1

I already posted this on askdifferent, but no luck. Glad to remove if out of scope.


So I am running some Python scripts that print out tab-delimited data (i.e. adding the \t character during the print command).

Problem

  • I am trying to copy that tab-delimited data from the shell / Terminal into Excel Mac or other spreadsheet applications, hoping they would recognize the tab-delimination and put the items into separate cells

This does not work; however, if I copy the text into an editor such as Atom or Emacs first, and then into Excel, it recognizes the tabs as delimiters.

  • Why does it work with the additional step?
  • Do the text editors change the nature of the tabs, and how can I emulate this behavior within the Terminal?

Example:

print "123\tbeetle\t12.4\n200\tbutterfly\t1.2\n"

Result:

Copy from Terminal into Excel:

Copy into Excel directly

Copy from Terminal to Text Editor, then into Excel:

Copy via Text Editor

Any help is much appreciated! I know there are more elegant ways of doing this, but this is still something I'd like to figure out.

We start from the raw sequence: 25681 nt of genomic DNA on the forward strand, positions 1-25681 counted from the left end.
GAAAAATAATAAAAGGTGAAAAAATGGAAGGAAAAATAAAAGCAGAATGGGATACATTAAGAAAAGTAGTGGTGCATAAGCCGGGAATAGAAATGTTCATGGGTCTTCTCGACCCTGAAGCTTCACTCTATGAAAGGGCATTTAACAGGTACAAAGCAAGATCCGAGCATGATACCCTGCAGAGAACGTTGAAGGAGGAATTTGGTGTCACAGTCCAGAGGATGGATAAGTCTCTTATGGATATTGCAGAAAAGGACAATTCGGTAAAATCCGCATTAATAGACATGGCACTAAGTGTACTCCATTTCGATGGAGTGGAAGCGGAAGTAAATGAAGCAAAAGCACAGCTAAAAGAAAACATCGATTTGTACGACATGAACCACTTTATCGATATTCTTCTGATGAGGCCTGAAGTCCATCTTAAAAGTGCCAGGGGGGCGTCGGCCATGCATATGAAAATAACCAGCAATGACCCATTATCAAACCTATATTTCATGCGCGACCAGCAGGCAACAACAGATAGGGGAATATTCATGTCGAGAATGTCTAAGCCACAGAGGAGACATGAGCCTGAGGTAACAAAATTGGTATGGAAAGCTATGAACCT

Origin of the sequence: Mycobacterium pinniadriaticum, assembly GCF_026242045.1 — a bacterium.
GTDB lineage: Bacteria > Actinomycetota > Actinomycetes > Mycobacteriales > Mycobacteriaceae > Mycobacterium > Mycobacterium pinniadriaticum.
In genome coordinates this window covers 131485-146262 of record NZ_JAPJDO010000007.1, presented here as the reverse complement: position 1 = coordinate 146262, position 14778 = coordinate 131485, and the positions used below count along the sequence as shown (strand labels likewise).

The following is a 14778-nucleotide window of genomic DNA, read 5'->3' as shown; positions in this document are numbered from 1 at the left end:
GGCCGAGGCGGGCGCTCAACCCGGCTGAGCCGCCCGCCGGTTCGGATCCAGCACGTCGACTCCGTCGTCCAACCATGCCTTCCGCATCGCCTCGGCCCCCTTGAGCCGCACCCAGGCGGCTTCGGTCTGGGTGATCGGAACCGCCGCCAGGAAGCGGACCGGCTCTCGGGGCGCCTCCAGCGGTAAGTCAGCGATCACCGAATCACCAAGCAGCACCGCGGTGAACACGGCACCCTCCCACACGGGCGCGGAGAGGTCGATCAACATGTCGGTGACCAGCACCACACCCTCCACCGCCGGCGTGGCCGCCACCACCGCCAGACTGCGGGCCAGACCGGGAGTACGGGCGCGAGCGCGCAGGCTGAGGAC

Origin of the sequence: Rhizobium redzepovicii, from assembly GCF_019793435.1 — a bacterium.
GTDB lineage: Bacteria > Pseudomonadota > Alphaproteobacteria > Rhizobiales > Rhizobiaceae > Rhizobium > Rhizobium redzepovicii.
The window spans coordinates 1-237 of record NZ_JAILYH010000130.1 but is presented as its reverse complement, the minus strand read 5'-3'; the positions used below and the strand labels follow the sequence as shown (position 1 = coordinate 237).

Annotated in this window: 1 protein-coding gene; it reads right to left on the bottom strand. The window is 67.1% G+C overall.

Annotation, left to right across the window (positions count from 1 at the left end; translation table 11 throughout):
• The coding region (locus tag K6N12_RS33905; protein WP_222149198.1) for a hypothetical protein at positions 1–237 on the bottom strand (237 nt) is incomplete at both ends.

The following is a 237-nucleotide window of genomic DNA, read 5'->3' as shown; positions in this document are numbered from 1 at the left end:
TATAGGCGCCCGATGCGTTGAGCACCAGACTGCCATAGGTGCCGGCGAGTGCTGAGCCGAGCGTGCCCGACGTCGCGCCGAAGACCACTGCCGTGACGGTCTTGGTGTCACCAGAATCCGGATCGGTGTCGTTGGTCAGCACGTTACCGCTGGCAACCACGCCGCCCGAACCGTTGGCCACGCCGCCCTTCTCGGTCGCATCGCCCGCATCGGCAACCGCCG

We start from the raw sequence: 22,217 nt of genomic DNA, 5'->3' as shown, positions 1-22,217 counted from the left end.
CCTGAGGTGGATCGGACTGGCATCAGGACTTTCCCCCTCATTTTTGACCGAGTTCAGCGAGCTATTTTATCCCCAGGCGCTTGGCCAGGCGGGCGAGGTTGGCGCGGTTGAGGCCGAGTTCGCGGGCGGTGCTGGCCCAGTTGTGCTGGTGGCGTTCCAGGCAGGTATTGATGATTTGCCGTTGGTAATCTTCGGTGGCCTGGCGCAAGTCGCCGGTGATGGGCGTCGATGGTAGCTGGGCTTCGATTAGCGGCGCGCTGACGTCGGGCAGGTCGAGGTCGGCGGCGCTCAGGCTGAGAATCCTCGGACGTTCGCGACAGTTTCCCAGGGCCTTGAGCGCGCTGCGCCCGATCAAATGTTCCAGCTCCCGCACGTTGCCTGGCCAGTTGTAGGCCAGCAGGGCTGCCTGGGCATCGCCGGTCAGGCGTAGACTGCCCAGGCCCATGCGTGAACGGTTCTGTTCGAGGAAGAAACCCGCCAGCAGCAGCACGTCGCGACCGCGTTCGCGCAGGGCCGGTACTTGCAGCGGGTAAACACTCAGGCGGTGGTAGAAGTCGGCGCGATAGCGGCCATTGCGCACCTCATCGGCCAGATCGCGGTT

I found a somewhat similar, but unresolved question here.

Running Python 2.7.13 , Sierra 10.12.6, Excel 2016 for Mac

2

It's presumably a limitation of your terminal application. In comparison, tabs copy fine from my (Linux) terminal. Perhaps you could try a different emulator? (I've heard good things about iTerm2.)

Alternatively, you could directly pipe into the clipboard. I believe the command on OS X is pbcopy. i.e.

print "123\tbeetle\t12.4\n200\tbutterfly\t1.2\n" | pbcopy
  • 1
    pbcopy totally does it. Thank you for your help! – patrick Feb 15 '18 at 21:57

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